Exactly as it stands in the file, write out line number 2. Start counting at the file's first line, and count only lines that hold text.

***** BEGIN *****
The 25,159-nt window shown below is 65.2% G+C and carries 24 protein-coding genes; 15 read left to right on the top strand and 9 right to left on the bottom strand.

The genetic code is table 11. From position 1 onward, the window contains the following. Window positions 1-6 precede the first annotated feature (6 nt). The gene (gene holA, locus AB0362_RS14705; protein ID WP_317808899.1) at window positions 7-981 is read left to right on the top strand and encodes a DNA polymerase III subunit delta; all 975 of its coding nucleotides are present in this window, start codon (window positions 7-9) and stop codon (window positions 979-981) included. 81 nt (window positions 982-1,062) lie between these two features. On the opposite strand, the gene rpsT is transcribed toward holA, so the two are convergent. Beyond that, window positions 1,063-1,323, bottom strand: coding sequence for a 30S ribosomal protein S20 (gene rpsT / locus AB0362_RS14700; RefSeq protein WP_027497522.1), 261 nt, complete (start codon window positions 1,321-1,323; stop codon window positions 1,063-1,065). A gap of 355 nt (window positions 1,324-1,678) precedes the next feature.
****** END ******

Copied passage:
The genetic code is table 11. From position 1 onward, the window contains the following. Window positions 1-6 precede the first annotated feature (6 nt). The gene (gene holA, locus AB0362_RS14705; protein ID WP_317808899.1) at window positions 7-981 is read left to right on the top strand and encodes a DNA polymerase III subunit delta; all 975 of its coding nucleotides are present in this window, start codon (window positions 7-9) and stop codon (window positions 979-981) included. 81 nt (window positions 982-1,062) lie between these two features. On the opposite strand, the gene rpsT is transcribed toward holA, so the two are convergent. Beyond that, window positions 1,063-1,323, bottom strand: coding sequence for a 30S ribosomal protein S20 (gene rpsT / locus AB0362_RS14700; RefSeq protein WP_027497522.1), 261 nt, complete (start codon window positions 1,321-1,323; stop codon window positions 1,063-1,065). A gap of 355 nt (window positions 1,324-1,678) precedes the next feature.